He had always been a good footballer, playing all sorts – five-a-side, sevens, or 11-a-sides – and was comfortable anywhere on the pitch, though preferring attacking positions. “Anywhere except goal. I’m 5’9”, and I’m scraping that,” he chuckles.

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Learning he had cancer hit him hard, particularly because of what it meant for his ability to play.

Mentally and physically, he was going through so much. “I’ve tried five different chemotherapy drugs to treat my cancer. They failed. I also had two bouts of brain surgery, to reduce the mass as it kept growing.”

On top of getting to grips with his diagnosis, Julian had to make some quick life decisions and couldn’t believe the amount of paperwork that came with it, which was adding additional pressure to an already highly stressful situation. 

He had not long landed his dream job as a football coach, but sadly he had to make the decision to retire: “I didn’t know anything about disability benefits and what you can claim because I’ve always been a working man.”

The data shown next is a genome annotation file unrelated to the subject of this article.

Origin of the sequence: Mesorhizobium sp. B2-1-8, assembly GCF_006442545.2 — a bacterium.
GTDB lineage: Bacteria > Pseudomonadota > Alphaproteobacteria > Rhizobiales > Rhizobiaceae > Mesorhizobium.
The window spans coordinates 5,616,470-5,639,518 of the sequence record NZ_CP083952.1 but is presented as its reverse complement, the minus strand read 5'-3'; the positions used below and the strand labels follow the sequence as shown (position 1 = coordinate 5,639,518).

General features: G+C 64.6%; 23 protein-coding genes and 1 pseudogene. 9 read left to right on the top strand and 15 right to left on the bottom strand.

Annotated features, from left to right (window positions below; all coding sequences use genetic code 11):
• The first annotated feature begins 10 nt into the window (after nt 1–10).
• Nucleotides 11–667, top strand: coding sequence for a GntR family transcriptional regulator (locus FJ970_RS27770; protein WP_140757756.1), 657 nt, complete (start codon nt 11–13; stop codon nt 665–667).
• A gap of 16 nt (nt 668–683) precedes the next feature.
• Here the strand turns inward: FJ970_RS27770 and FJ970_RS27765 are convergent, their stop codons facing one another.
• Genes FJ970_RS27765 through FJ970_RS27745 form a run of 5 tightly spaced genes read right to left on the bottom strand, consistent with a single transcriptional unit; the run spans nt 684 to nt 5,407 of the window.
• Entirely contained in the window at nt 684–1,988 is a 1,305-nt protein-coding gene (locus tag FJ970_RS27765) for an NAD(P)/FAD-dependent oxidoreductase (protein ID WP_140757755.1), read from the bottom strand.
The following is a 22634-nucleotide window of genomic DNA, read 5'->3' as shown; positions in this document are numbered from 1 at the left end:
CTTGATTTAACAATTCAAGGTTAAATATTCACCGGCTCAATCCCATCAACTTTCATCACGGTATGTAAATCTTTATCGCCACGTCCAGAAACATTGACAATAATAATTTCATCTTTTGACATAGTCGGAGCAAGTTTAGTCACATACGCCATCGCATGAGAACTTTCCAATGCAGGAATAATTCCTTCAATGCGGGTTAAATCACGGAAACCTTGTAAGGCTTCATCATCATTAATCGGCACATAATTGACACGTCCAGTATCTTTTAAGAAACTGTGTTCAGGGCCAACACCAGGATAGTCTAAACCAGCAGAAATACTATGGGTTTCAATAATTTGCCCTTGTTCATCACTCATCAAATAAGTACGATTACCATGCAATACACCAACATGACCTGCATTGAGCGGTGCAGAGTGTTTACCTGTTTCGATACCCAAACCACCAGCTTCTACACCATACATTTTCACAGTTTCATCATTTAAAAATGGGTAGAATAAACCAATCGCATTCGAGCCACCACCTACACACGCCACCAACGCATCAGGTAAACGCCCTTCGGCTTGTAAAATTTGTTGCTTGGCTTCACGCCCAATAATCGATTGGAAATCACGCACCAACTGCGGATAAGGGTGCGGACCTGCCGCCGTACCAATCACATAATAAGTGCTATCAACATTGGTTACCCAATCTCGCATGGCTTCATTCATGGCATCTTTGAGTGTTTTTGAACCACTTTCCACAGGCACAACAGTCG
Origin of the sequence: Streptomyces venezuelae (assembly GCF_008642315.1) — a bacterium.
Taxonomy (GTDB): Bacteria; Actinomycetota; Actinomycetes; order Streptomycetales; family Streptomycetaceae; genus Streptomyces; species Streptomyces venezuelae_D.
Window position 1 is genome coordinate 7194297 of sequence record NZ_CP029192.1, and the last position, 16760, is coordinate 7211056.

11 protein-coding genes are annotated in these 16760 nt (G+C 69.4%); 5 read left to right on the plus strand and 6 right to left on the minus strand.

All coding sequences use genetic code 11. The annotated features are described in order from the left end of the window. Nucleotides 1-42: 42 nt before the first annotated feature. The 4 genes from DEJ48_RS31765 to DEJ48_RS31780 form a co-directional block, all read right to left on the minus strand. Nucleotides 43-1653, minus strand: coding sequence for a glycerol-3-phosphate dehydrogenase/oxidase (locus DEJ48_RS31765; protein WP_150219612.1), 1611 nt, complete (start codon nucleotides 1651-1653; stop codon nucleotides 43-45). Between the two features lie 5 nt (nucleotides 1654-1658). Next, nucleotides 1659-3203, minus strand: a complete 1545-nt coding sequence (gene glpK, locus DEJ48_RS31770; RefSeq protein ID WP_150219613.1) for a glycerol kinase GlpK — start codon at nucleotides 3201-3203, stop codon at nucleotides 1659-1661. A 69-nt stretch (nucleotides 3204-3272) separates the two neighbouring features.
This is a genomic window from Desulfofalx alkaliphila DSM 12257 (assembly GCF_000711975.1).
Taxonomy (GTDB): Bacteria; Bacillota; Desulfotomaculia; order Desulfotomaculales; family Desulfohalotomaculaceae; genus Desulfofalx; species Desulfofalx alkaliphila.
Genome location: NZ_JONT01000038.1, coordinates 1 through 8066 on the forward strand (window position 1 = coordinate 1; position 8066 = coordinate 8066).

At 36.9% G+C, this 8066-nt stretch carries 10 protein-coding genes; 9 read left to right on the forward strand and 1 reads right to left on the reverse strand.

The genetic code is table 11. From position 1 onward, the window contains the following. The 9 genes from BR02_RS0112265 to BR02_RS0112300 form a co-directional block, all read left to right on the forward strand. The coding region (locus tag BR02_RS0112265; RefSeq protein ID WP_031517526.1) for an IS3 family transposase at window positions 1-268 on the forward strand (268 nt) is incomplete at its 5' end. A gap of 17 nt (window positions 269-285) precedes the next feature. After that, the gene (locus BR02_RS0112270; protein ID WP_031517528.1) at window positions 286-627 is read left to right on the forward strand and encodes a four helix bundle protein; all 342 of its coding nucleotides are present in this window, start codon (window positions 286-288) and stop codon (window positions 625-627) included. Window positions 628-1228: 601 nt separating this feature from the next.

That was where a Macmillan (opens in new tab) nurse was first able to help, he says. “She told me, ‘You relax, you’ve been through a traumatic experience. I’m going to deal with this. You don’t have to worry about it.’ 

“That was such a relief. Paperwork is long, and to have someone to step up and do it really helped. I was thinking about the prognosis, the time I’ve got left and the memories I want to make. When the Macmillan nurse came in she was like an angel. My Macmillan angel!”

The “advice, financial help, and relief” Macmillan provided meant he felt able to confide in her about his darker moments that he didn’t want to saddle his loved ones with.